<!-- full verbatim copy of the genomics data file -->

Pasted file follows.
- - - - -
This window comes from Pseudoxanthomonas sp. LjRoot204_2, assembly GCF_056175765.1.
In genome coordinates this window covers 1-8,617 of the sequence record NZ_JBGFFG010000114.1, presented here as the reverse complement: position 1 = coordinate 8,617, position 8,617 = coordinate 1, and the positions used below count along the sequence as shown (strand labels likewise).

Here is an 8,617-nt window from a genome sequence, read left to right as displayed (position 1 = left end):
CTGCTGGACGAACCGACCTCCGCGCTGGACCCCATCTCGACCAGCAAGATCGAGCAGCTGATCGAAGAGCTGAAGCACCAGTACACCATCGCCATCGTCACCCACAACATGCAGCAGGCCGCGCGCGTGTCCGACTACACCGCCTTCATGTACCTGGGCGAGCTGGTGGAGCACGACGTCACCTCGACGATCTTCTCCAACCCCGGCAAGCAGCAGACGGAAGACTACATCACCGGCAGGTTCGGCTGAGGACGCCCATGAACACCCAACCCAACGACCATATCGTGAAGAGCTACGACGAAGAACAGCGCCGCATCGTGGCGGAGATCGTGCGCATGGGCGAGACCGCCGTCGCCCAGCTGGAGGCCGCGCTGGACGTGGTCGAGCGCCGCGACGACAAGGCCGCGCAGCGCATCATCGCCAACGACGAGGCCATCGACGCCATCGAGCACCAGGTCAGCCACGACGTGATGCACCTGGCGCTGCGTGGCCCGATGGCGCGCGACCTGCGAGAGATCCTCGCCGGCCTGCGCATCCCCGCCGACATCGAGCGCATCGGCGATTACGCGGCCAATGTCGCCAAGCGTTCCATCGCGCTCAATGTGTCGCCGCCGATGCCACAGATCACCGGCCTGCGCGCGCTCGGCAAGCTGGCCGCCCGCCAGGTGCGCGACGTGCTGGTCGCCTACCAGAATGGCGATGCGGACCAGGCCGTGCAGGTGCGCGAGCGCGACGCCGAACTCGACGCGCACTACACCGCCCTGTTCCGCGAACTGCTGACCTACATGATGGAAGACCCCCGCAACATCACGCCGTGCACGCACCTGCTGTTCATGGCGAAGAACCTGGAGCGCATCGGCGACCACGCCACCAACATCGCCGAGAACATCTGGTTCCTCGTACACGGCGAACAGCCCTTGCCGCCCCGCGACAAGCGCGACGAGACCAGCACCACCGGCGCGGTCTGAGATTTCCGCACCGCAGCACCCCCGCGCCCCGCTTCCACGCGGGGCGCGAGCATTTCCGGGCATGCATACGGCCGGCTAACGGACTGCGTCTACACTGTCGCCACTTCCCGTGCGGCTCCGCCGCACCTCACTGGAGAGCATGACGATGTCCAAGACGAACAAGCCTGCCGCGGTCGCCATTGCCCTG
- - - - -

This window comes from Pseudoxanthomonas sp. LjRoot204_2, assembly GCF_056175765.1.
In genome coordinates this window covers 1-8,617 of the sequence record NZ_JBGFFG010000114.1, presented here as the reverse complement: position 1 = coordinate 8,617, position 8,617 = coordinate 1, and the positions used below count along the sequence as shown (strand labels likewise).

Here is an 8,617-nt window from a genome sequence, read left to right as displayed (position 1 = left end):
CTGCTGGACGAACCGACCTCCGCGCTGGACCCCATCTCGACCAGCAAGATCGAGCAGCTGATCGAAGAGCTGAAGCACCAGTACACCATCGCCATCGTCACCCACAACATGCAGCAGGCCGCGCGCGTGTCCGACTACACCGCCTTCATGTACCTGGGCGAGCTGGTGGAGCACGACGTCACCTCGACGATCTTCTCCAACCCCGGCAAGCAGCAGACGGAAGACTACATCACCGGCAGGTTCGGCTGAGGACGCCCATGAACACCCAACCCAACGACCATATCGTGAAGAGCTACGACGAAGAACAGCGCCGCATCGTGGCGGAGATCGTGCGCATGGGCGAGACCGCCGTCGCCCAGCTGGAGGCCGCGCTGGACGTGGTCGAGCGCCGCGACGACAAGGCCGCGCAGCGCATCATCGCCAACGACGAGGCCATCGACGCCATCGAGCACCAGGTCAGCCACGACGTGATGCACCTGGCGCTGCGTGGCCCGATGGCGCGCGACCTGCGAGAGATCCTCGCCGGCCTGCGCATCCCCGCCGACATCGAGCGCATCGGCGATTACGCGGCCAATGTCGCCAAGCGTTCCATCGCGCTCAATGTGTCGCCGCCGATGCCACAGATCACCGGCCTGCGCGCGCTCGGCAAGCTGGCCGCCCGCCAGGTGCGCGACGTGCTGGTCGCCTACCAGAATGGCGATGCGGACCAGGCCGTGCAGGTGCGCGAGCGCGACGCCGAACTCGACGCGCACTACACCGCCCTGTTCCGCGAACTGCTGACCTACATGATGGAAGACCCCCGCAACATCACGCCGTGCACGCACCTGCTGTTCATGGCGAAGAACCTGGAGCGCATCGGCGACCACGCCACCAACATCGCCGAGAACATCTGGTTCCTCGTACACGGCGAACAGCCCTTGCCGCCCCGCGACAAGCGCGACGAGACCAGCACCACCGGCGCGGTCTGAGATTTCCGCACCGCAGCACCCCCGCGCCCCGCTTCCACGCGGGGCGCGAGCATTTCCGGGCATGCATACGGCCGGCTAACGGACTGCGTCTACACTGTCGCCACTTCCCGTGCGGCTCCGCCGCACCTCACTGGAGAGCATGACGATGTCCAAGACGAACAAGCCTGCCGCGGTCGCCATTGCCCTG